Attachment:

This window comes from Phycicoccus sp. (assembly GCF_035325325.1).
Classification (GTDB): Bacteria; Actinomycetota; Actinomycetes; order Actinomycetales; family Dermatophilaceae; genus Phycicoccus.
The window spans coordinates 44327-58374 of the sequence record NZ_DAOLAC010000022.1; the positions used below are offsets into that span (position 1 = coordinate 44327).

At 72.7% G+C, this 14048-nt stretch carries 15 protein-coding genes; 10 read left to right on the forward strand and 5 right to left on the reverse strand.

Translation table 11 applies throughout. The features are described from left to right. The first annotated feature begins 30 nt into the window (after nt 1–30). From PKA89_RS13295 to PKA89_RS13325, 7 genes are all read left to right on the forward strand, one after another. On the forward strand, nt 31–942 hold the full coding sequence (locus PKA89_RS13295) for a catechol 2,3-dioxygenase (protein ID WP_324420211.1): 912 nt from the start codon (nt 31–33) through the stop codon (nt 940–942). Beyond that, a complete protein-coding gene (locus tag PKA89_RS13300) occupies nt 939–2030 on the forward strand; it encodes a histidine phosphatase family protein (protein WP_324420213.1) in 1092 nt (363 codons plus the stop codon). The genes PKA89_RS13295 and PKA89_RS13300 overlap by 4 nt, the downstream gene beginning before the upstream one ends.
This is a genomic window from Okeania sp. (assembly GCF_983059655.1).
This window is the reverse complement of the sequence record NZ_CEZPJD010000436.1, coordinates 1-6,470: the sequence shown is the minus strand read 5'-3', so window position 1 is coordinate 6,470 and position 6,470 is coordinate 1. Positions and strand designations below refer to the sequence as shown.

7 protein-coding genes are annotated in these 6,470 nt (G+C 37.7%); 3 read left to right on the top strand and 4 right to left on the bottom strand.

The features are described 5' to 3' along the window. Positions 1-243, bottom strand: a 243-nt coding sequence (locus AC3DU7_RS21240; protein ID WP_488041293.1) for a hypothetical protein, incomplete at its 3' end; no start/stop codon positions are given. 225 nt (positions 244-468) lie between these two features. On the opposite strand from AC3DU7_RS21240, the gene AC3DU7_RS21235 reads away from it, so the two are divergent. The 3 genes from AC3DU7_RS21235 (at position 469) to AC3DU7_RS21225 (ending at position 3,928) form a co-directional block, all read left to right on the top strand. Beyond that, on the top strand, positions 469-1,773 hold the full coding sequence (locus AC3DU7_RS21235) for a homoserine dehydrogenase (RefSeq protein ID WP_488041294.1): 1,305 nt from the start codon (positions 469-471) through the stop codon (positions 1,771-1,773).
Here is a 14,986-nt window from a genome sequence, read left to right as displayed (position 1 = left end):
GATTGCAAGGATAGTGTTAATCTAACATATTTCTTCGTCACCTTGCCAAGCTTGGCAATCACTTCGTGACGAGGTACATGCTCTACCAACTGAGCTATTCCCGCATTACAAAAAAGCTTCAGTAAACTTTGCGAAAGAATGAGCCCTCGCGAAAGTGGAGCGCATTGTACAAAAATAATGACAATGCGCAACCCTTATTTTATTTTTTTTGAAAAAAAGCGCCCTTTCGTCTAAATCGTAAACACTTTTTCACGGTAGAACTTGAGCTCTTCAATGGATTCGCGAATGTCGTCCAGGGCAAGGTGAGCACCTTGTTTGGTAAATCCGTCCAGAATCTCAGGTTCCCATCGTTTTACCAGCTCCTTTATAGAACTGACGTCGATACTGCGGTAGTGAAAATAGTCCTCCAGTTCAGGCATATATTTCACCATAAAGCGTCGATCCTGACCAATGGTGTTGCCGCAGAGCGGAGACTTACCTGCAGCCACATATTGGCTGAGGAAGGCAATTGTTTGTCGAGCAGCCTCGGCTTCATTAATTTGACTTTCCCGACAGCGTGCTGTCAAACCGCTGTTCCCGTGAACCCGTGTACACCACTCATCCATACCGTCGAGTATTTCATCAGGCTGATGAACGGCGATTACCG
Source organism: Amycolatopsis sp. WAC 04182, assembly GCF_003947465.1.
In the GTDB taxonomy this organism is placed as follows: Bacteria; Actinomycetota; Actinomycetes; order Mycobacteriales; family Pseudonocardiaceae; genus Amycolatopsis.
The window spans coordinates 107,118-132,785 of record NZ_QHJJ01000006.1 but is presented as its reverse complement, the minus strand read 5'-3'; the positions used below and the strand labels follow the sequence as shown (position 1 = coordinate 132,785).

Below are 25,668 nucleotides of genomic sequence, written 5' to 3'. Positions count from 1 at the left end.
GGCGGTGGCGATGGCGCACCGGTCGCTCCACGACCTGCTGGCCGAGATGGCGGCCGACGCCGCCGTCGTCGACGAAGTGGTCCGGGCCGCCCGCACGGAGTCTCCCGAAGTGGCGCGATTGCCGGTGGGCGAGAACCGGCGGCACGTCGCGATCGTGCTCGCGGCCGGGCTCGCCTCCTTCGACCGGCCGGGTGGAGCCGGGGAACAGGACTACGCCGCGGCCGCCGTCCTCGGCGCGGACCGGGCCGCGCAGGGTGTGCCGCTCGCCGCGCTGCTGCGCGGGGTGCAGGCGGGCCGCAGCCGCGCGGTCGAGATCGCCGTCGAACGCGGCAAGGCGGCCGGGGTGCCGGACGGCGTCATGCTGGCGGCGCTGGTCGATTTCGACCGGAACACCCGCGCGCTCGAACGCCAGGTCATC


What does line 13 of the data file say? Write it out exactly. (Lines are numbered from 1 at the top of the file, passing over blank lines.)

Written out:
In the GTDB taxonomy this organism is placed as follows: Bacteria; Actinomycetota; Actinomycetes; order Mycobacteriales; family Pseudonocardiaceae; genus Amycolatopsis.